Occupy Earth: Humans are the 1 percent
Chico State professor Mark Stemen and the environmental movement to Occupy Earth
Chico State professor of geography and planning Mark Stemen admits it: He’s part of the 1 percent. And, he says, so are you: “In the context of the biotic community, we [humans] are the 1 percent.” The true 99 percent—the rest of life on Earth—is struggling because of humans, said Stemen.
Stemen recently conducted his Environmental Issues class at the Occupy Chico headquarters in the downtown City Plaza. The idea was to discuss the relationship between the environmental movement and the Occupy Wall Street movement, which focuses primarily on the unfair influence of the richest 1 percent of Americans on the United States’ economy and government.
As it turns out, in terms of biomass, “humans are a completely trivial fraction. In fact, [all] animals are a very small fraction—most of the world’s biomass is plants, trees,” offered Gordon Wolfe, microbial ecologist and Chico State professor of biological studies. “It’s very uncertain, but microbes might constitute as much biomass as all the animals and plants of the world, because they’re everywhere, including underground,” he added.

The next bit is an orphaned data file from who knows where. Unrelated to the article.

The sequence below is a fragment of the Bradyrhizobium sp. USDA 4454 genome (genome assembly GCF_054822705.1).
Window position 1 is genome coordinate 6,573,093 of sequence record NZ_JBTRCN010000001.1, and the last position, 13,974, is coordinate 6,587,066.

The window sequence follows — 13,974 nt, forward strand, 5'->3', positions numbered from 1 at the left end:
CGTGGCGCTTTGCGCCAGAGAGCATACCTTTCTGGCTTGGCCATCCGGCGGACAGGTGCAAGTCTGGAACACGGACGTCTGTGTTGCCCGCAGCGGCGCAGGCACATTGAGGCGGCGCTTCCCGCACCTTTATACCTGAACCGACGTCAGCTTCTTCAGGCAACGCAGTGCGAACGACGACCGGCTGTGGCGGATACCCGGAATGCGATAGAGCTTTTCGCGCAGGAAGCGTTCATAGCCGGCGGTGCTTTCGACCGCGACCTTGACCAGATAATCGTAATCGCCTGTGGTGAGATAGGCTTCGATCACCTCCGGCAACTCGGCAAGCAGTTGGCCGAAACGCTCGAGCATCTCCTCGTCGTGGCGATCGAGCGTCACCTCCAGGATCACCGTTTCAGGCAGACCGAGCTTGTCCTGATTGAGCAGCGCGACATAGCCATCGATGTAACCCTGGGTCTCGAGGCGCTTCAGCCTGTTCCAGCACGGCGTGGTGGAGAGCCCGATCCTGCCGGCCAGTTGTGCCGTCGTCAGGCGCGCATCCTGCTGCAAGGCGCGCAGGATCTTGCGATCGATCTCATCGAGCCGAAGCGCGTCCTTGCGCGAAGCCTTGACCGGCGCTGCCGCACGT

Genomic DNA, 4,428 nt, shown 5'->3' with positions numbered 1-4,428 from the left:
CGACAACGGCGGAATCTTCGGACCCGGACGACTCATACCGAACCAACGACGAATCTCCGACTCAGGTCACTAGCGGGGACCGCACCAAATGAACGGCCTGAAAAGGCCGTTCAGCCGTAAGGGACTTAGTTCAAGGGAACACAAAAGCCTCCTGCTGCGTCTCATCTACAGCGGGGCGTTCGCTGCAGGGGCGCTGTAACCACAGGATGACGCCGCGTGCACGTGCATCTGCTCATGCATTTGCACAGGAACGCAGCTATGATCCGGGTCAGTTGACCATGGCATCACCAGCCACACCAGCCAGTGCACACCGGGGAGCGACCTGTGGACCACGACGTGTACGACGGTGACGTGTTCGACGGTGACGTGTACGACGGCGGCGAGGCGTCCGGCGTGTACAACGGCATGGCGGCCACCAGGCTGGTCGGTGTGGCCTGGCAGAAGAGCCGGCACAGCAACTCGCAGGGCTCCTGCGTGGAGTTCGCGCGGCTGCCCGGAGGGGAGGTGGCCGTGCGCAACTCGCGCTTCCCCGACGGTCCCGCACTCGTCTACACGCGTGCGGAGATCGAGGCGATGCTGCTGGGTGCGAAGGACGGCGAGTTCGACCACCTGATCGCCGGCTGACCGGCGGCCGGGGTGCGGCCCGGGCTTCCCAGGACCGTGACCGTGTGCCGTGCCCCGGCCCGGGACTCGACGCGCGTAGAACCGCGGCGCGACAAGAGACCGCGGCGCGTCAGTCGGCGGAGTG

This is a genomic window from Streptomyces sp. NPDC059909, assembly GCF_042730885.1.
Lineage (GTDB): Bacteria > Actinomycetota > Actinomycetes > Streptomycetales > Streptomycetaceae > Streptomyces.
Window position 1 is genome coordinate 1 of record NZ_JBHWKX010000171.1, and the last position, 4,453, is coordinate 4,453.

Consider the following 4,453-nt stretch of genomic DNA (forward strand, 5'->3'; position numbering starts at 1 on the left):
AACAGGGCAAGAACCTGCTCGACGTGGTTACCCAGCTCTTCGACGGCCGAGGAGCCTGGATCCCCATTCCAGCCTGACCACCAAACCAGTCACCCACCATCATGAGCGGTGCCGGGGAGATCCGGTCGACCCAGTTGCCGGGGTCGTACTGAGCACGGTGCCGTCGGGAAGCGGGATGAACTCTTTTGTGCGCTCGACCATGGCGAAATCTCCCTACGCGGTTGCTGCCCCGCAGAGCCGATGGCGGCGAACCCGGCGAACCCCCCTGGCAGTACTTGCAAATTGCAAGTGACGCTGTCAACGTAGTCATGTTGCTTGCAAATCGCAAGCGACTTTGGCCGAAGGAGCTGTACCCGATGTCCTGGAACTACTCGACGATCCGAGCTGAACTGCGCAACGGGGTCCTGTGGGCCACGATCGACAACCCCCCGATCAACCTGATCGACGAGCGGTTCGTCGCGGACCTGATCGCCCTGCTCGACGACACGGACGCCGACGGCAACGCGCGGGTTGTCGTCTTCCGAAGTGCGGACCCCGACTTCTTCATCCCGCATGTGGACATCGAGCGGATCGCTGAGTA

But despite humans’ negligible position among the life on Earth, our impact has been startling and “completely nontrivial,” Wolfe said. “We’re tremendously affecting every other organism.” Wolfe went on to describe our current situation as “a period of mass extinction caused by humans.”
Many prominent environmentalists, such as climate-crisis activism website 350.org’s Bill McKibben and filmmaker Josh Fox, are concerned with this human-induced impact and have turned to the Occupy movement to widen the focus of the protests to include the environment. “The same corporations that are doing all these things to the workers, the economy and such, are the same that lay waste to the environment,” said Stemen.
The inclusiveness of the Occupy movement—its General Assembly has not yet approved an official list of demands—has proven helpful for environmentalists, who have found a welcoming stage for their own take on the Occupy concept, which some have dubbed Occupy Earth. Occupy Wall Street protesters at New York City’s Zuccotti Park recently hosted workshops in honor of Climate Justice Day, aimed at educating protesters on the myriad environmental issues connected to the same corporate cronies their movement aims to upset, such as mountain-top removal for coal extraction, and fracking, the controversial method of using chemicals to extract petroleum from rocks.
Stemen admits the addition of the environmental element into the Occupy movement makes some people nervous. “There is some tension in the Occupy movement,” Stemen noted. “While it’s been really good at capturing dissatisfaction, I think that the people looking at it from the outside are asking how far are we really going to go down the road to solutions.”